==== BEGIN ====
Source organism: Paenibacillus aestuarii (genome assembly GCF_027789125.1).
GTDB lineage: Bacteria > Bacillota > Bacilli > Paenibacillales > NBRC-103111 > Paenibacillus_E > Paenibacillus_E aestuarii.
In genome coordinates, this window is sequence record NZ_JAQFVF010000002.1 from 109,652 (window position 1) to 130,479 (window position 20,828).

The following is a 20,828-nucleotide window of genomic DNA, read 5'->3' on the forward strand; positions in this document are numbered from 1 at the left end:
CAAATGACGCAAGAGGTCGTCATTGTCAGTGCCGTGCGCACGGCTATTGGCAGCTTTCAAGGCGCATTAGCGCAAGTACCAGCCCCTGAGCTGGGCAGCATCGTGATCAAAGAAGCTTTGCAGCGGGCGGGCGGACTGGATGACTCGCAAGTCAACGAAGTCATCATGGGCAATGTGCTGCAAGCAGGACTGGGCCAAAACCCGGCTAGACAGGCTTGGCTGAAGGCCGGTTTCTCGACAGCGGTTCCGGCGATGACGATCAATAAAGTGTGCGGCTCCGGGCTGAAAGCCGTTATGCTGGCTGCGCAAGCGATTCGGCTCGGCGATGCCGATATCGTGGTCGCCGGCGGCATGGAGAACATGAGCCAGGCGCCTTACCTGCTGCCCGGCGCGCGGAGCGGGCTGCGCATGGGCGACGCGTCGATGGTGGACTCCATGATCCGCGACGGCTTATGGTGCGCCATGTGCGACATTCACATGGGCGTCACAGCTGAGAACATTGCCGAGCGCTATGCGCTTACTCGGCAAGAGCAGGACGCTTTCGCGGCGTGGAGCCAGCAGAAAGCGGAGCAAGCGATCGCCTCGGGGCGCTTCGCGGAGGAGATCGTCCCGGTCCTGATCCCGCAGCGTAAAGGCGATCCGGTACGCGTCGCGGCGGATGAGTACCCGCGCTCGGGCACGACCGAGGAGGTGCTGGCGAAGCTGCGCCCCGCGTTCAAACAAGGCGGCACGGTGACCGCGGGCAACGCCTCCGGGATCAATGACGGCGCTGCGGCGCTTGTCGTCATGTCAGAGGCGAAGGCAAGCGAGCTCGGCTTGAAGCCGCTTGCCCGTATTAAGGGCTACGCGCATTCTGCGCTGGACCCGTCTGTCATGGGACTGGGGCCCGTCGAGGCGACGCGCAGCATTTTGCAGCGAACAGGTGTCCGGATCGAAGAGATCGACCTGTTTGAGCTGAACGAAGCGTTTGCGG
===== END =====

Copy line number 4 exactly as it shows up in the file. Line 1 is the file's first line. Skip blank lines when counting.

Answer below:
The following is a 20,828-nucleotide window of genomic DNA, read 5'->3' on the forward strand; positions in this document are numbered from 1 at the left end: